5 Lessons Learned from The Saratov Approach


March 26, 2014 by FHElessons

I hadn’t planned on doing another FHE in a Movie post so soon, but this week I was fortunate enough to be able to attend a fireside (a meeting held in the evening where speakers give a spiritual message) given by Travis Tuttle and Andrew Propst, the missionaries who were kidnapped and held for ransom in Russia in 1998.  Their story is told in the movie, The Saratov Approach.

In preparation for this fireside our family watched the movie, and we totally loved it!  It wasn’t at all cheesy like many “Mormon movies” are.  The acting was good, and the movie kept you engaged and interested the whole time.  In fact, we were pretty much on the edge of our seats throughout the entire time.  Part of that may have been because we currently have a son serving a mission for our church, the Church of Jesus Christ of Latter-day Saints, and we would picture him in the place of the missionaries being captured and suffering.  But, really, it was a great movie, and I’m glad we bought it.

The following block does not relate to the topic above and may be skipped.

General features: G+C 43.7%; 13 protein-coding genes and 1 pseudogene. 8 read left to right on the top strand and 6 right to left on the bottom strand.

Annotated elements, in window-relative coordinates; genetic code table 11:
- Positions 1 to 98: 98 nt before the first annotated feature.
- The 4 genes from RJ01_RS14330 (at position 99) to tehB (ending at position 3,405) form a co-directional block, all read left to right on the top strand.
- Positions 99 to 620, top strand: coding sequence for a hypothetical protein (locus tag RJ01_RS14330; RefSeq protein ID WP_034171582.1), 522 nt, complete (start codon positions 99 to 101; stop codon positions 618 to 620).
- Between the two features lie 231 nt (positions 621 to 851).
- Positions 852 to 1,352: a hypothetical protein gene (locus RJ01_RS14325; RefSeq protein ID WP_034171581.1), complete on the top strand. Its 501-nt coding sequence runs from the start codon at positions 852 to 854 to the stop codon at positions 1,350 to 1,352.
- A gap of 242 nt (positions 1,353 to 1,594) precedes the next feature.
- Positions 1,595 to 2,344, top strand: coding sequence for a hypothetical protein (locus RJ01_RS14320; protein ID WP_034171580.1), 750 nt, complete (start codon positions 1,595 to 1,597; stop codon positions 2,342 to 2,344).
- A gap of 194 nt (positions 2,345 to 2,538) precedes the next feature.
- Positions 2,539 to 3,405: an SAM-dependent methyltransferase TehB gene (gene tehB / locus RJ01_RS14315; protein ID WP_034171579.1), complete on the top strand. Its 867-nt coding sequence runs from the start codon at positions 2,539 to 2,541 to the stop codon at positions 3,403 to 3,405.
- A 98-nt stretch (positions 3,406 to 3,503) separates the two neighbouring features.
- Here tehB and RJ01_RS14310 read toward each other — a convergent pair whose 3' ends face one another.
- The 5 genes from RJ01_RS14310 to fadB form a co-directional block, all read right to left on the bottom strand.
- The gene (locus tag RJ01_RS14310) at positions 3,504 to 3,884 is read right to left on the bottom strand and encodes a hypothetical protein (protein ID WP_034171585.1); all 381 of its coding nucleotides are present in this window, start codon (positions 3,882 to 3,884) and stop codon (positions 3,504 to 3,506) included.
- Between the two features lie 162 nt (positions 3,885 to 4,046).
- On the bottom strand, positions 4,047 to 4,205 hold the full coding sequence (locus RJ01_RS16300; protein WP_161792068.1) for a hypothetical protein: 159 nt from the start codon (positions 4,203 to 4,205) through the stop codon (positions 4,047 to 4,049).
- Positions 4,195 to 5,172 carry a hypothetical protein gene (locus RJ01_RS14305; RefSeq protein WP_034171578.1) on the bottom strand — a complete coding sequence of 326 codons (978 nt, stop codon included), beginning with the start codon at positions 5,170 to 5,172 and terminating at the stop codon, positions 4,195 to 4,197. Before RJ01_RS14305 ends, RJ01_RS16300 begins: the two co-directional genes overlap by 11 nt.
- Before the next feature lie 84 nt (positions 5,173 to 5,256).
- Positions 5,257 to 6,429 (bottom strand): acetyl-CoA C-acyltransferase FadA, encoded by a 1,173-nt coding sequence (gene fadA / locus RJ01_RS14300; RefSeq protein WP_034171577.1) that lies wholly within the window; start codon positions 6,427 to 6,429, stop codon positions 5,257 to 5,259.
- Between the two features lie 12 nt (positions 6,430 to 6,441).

The Saratov Approach


After the fireside, the Elders Tuttle and Propst (should I call them Elders? former Elders? Brothers? – I’m just going to keep it simple and call them Elders) offered to let people take pictures of them and to sign our copies of the movie.  Unfortunately, I didn’t take advantage of their offer, so all I can show you is a photo of my DVD.  You can easily Google them if you’d like to see what they look like today, though.  They were great speakers – very funny and engaging – and they shared a wonderful message.

It was interesting to hear what parts of the movie were true to life and what parts didn’t happen exactly as pictured.  But what was most inspiring were the lessons that they, as 20 year old young men, learned through this experience.  I was so inspired by what they said, that I would like to share their message with you today.  If you, in turn, would like to share it with your family, you can turn it into  a Family Home Evening lesson by watching the movie and talking about the lessons that the Elders learned.  Thus, I give you: